Roads and Maritime Services, NSW Environmental Protection Authority (EPA) and ten Western Sydney councils have partnered to reduce and prevent roadside litter in Sydney’s West in the month of April.
The first-of-its-kind partnership was formed through the Western Sydney Regional Organisation of Councils (WSROC) regional waste strategy following ongoing discussions with state government agencies.
“Last year Western Sydney councils collectively spent $14 million on litter management, making it a major impost for councils and their communities,” said WSROC President Cr Stephen Bali.
“This isn’t just a public amenity issue, roadside litter can increase risks other road users, and in the case of cigarette butts, cause dangerous grass fires.”
The campaign will include coordinated enforcement activities and roadside litter pick-ups, as well as promotion of the Report to EPA website that allows members of the public to report littering offences by noting the vehicle’s registration plate and location of the offence.
“Currently, roadside litter is managed by a number of different levels and sectors of government,” said Cr Bali.
“EPA polices littering from vehicles, however, once that litter hits the ground it becomes the responsibility of either local councils or Roads and Maritime – depending on whether it is a local or state road.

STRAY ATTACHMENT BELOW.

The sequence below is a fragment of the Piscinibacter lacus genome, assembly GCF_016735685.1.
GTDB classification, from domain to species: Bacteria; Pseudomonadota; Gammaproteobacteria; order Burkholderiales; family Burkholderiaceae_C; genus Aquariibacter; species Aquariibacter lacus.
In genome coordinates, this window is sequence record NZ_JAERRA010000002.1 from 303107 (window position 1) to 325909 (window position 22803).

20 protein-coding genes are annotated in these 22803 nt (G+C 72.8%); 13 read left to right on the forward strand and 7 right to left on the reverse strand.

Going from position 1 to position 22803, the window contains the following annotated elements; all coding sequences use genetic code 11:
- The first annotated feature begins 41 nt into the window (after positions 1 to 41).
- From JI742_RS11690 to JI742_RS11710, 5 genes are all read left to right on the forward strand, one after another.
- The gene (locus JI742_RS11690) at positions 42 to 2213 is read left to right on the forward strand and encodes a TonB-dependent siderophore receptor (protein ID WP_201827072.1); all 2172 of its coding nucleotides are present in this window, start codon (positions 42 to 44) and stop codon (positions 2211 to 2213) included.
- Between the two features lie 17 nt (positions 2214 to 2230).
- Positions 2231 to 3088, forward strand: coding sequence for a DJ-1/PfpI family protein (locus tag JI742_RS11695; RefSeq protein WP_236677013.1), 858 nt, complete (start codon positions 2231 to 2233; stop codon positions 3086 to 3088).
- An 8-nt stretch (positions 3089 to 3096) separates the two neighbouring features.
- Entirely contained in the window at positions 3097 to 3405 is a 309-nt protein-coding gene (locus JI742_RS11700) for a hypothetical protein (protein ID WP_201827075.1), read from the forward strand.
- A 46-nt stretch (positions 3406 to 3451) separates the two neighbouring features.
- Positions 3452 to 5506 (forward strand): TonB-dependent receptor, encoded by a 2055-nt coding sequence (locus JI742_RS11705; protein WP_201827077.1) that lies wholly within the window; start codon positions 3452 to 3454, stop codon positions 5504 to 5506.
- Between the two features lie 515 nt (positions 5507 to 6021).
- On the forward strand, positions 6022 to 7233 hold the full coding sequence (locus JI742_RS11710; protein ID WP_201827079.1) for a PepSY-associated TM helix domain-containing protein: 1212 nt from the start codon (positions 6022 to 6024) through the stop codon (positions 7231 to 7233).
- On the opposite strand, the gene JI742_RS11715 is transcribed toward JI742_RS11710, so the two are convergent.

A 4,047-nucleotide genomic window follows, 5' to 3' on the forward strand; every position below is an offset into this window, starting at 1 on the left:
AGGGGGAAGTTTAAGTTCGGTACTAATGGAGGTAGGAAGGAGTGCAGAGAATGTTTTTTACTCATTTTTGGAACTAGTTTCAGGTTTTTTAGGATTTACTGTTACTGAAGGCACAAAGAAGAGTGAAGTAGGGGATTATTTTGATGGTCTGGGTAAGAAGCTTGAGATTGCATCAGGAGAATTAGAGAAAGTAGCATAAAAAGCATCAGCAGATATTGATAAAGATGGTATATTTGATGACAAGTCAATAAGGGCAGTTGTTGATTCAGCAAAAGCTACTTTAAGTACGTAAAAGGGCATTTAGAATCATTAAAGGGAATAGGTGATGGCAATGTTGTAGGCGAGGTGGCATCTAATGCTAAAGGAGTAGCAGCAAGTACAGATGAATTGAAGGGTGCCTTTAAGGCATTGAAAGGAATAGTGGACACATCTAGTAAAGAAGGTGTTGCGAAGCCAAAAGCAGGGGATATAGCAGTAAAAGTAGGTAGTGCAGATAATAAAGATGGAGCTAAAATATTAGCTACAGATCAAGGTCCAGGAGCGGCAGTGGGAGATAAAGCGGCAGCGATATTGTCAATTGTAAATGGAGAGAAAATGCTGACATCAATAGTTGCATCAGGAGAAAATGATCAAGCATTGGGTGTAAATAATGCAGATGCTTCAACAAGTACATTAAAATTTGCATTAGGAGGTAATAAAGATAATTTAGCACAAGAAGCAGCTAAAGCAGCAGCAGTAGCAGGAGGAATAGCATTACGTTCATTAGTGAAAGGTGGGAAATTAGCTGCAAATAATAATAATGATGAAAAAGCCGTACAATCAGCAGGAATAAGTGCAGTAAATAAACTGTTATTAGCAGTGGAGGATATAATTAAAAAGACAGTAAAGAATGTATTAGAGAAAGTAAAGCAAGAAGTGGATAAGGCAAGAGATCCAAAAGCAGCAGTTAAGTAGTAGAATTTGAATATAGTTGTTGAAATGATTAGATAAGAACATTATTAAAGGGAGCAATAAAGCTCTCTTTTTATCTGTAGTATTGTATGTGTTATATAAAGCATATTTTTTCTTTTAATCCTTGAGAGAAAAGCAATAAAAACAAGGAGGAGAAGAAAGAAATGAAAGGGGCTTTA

“This division of responsibility can only be overcome by collaboration. Working together will improve outcomes for all parties – preventing litter falling through the cracks,” said Cr Bali.
WSROC began working with the NSW EPA and Roads and Maritime through the NSW Government’s Tidy Roads Steering Committee. Key industry players such as Roads and Maritime Services, NSW EPA, McDonalds, Woolworths and the Australian Food and Grocery Council have also been involved in discussions around litter.
In a statement, Roads and Maritime Services said roadside litter cost the organisation around $9 million last year across NSW. This isn’t just costly for Roads and Maritime, but ultimately for the community.
It said the campaign is the result of ongoing collaboration between WSROC, EPA and Roads and Maritime; a partnership that is essential for a coordinated approach to litter.
Roads and Maritime Services said it is working toward replicating partnerships like this with other joint organisations across the state.
“The Report to EPA website gives Western Sydney residents the power to make a difference – to report litterers, and ultimately reduce the local clean-up bill,” said Barry Buffier, Chair and CEO of NSW EPA.”
“Councils have a history of effective grass-roots engagement with their communities, and we hope this partnership will bolster local engagement with the state-wide Hey Tosser program,” said Mr Buffier.